Sitcoms about retirement are a gold mine of comedy opportunities. It’s one of the reasons we like them so much. It’s also reassuring to think that even when we reach our retirement years, there is still an awful amount of fun to be had! Many of us believe that when we stop working (the office and the workplace also being an excellent place for comedy), our lives become quieter and even a bit dull. However, if these comedies are anything to go by, there are plenty of options for fun and games. Here are some of the best.
- Keeping Up Appearances. It’s not very clear what poor Richard Bucket (pronounced Bookay) did for a living, but you can sense that he would rather be doing it than having to spend any more time with his charming wife, Hyacinth. Doomed to drive her to various posh causes and to have to wear a bow tie to her legendary Candlelight suppers, Richard enjoys it when he can hang out with his lazy good for nothing of a Brother in Law, Onslow. It’s not clear what Hyacinth did when she was working, if at all. She has been able to build a lovely home for her husband and the ever absent son Sheridan (who regularly calls, if only for some money…)
- Waiting for God. It might seem strange to set a comedy in an old folks home, but this one has such wit and charm that it just seems to work. It features two very talented actors in the shape of the late Graham Crowden and Stephanie Cole as Tom and Diana. The basic assumption about older people is that they are passive. However, Tom and Diana are far from that. They can outwit the dim and oppressive management of the home they live in time and time and again. It also shows that the love they feel for each other grows. It’s not just young people who get to find romance.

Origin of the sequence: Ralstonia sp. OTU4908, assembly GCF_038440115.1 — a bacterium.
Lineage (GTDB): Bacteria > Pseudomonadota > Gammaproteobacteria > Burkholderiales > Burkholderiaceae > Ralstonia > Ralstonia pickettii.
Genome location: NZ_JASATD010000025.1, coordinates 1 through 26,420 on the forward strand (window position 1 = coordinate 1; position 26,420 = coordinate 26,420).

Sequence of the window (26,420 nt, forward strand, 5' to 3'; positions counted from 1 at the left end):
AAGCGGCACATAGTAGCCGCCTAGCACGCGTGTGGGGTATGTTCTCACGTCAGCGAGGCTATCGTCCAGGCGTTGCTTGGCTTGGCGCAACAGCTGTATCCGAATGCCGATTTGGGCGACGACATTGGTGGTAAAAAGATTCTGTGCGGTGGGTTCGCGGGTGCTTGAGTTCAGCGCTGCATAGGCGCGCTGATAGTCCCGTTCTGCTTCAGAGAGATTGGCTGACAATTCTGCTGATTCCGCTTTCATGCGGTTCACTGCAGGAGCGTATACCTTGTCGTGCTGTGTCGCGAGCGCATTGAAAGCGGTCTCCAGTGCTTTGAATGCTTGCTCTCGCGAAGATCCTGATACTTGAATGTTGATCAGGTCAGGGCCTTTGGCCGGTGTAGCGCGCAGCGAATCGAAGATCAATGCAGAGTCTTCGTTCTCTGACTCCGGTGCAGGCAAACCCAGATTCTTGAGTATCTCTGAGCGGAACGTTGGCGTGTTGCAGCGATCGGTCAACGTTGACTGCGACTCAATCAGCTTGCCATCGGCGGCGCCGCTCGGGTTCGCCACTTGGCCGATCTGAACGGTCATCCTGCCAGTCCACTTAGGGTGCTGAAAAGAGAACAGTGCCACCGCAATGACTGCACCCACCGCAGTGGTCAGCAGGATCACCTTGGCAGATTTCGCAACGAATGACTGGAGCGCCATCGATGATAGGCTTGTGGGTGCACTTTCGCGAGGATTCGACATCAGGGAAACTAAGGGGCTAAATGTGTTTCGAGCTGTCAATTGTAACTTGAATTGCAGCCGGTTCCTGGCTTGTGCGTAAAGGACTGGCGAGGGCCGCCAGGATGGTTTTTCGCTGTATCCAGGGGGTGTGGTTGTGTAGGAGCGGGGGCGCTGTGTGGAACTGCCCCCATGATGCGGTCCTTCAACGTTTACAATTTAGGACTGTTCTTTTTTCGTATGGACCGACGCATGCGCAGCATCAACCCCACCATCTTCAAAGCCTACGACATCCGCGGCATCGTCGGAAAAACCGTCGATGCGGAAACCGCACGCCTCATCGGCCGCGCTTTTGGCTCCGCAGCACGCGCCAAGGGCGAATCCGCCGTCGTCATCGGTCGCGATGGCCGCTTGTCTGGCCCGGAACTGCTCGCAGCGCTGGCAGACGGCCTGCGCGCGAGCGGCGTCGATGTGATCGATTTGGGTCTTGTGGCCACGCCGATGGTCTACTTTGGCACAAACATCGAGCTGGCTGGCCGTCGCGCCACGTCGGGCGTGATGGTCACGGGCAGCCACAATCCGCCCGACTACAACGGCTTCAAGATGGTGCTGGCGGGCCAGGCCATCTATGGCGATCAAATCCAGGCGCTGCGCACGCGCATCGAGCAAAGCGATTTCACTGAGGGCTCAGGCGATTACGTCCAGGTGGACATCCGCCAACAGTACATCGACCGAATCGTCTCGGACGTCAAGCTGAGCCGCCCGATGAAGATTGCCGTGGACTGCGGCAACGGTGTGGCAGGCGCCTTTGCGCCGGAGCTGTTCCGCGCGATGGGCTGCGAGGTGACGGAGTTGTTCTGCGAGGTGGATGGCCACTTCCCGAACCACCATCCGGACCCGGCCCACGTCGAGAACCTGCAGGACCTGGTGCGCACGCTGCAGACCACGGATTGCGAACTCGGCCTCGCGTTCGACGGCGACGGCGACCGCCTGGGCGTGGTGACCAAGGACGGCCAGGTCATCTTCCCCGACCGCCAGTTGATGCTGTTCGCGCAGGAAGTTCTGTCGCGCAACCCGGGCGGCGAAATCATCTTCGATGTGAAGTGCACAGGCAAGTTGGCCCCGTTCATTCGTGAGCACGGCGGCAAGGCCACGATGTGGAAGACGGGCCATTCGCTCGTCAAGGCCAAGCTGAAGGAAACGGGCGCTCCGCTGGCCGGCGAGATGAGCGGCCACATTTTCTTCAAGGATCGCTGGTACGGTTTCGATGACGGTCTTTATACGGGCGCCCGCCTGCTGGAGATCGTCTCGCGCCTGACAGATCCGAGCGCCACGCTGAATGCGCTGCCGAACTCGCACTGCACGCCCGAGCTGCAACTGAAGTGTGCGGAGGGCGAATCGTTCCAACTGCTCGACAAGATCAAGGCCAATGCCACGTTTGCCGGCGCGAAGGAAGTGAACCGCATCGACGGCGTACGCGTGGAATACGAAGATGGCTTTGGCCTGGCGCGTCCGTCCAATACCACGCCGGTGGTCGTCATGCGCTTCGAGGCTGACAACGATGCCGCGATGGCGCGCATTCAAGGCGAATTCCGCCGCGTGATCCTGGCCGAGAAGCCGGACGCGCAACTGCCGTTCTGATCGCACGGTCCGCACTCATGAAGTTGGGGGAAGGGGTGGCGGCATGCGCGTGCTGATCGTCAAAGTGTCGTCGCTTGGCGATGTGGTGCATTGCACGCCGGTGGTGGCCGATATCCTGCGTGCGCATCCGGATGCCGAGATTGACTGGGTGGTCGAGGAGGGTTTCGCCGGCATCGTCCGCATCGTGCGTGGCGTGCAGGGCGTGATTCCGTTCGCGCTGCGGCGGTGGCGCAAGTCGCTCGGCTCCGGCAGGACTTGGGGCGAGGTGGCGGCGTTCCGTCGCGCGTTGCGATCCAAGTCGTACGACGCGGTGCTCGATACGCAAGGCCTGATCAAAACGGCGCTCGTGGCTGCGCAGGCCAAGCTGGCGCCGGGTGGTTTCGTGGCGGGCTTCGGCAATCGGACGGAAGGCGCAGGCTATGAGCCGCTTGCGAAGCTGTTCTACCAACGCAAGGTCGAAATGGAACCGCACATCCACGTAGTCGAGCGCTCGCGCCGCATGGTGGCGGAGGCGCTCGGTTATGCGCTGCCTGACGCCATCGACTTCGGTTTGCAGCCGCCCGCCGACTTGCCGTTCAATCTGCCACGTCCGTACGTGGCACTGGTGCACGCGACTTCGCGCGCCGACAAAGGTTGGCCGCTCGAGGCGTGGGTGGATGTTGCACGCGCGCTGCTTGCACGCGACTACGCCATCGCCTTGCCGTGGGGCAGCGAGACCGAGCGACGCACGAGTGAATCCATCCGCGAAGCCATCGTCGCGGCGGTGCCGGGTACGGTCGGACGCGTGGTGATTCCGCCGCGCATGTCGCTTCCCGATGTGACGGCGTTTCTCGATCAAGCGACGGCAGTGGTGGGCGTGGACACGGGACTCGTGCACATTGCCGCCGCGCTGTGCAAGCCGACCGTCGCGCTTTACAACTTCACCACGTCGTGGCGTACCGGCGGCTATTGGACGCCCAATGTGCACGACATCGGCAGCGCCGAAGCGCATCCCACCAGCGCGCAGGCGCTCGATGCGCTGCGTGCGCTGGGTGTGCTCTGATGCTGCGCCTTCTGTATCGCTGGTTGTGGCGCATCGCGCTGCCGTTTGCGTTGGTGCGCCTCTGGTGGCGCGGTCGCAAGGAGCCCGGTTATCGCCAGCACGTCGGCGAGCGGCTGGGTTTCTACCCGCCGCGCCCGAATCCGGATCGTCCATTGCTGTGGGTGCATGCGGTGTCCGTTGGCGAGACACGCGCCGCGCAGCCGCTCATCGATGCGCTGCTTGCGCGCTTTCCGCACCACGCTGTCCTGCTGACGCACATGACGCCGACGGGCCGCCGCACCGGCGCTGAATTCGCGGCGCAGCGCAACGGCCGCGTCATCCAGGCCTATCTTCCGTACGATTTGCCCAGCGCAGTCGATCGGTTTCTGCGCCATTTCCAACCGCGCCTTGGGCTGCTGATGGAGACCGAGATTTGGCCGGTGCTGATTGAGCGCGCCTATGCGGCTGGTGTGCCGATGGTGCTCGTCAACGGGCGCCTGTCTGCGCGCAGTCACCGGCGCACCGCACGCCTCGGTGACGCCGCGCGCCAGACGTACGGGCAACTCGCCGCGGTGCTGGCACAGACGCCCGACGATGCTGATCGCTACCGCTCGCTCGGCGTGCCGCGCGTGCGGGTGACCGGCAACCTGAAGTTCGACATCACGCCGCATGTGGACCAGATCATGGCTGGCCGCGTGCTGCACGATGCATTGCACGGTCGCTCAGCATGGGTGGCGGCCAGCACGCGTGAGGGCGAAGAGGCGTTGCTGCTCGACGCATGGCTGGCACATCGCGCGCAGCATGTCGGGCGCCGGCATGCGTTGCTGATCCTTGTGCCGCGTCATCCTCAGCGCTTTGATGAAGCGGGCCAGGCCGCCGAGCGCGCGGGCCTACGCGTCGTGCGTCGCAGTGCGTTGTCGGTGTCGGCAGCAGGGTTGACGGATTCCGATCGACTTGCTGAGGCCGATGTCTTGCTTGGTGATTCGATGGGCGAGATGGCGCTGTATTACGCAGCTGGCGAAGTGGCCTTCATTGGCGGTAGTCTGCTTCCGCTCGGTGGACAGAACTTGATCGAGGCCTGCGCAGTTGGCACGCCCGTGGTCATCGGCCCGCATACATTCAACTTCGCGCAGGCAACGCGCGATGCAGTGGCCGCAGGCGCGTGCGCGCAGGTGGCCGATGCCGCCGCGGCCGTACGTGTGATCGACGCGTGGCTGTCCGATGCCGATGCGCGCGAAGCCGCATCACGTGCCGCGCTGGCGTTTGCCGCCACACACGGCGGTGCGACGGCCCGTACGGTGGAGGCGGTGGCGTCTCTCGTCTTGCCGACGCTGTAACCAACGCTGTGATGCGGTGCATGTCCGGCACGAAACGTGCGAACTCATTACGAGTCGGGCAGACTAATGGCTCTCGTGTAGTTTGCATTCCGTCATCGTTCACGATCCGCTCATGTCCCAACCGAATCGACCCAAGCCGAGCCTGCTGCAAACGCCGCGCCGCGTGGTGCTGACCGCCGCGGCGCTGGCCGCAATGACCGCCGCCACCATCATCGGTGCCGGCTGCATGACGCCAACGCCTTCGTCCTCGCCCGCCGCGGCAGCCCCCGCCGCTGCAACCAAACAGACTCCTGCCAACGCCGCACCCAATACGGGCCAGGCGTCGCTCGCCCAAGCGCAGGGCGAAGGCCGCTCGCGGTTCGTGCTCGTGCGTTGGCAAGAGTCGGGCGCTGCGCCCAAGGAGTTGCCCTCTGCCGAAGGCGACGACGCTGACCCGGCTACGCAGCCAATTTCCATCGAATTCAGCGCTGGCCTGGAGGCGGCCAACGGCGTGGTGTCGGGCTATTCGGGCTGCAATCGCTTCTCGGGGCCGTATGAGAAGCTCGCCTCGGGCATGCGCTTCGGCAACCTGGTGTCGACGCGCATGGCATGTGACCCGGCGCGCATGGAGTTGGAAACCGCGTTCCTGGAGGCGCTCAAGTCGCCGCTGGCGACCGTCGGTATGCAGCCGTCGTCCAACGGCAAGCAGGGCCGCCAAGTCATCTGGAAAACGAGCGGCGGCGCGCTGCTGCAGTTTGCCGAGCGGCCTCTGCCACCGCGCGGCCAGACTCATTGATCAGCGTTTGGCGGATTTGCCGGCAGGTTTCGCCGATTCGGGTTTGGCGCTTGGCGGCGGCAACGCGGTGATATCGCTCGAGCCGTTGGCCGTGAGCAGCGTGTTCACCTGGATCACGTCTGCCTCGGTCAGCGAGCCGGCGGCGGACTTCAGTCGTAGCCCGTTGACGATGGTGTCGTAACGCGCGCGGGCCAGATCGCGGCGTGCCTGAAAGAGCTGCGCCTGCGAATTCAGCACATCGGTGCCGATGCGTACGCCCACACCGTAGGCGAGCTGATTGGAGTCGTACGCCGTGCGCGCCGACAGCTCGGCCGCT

- Last of the Summer Wine. Running from 1973 to 2010, this sitcom was regularly considered one of the best produced by the BBC. It was written and conceived by Roy Clarke, the same writer responsible for Keeping Up Appearances. These tales come from a group of retired men who have lived in the village of Holmfirth, a small picturesque Yorkshire Dales village. It began with a trio of Cleggy, the recently widowed and calm stalwart Yorkshiremen, Cyril, the upright citizen who is countered by Compo, the playful one who is refusing to grow old gracefully, or at all. The cast changed many times as the principal actors became older. The most notable introduction was Foggy (Brian Wilde replacing the actor Michael Bates who fell Ill). Foggy was a war veteran who was determined to spread good and educate the other two in worldly matters. Both Clegg and Compo took the opportunity to give him a hard time. Clarke eventually introduces some female comparisons, all of whom look on in despair as the men seem determined to enter into a second childhood.
All in all, it shows that later life can be fun. If you choose Gloucestershire Park Homes to span your retirement years, you’ll feel the same. Just look at http://www.parkhomelife.com/our-parks/orchard-park-homes-gloucester-gloucestershire to see why.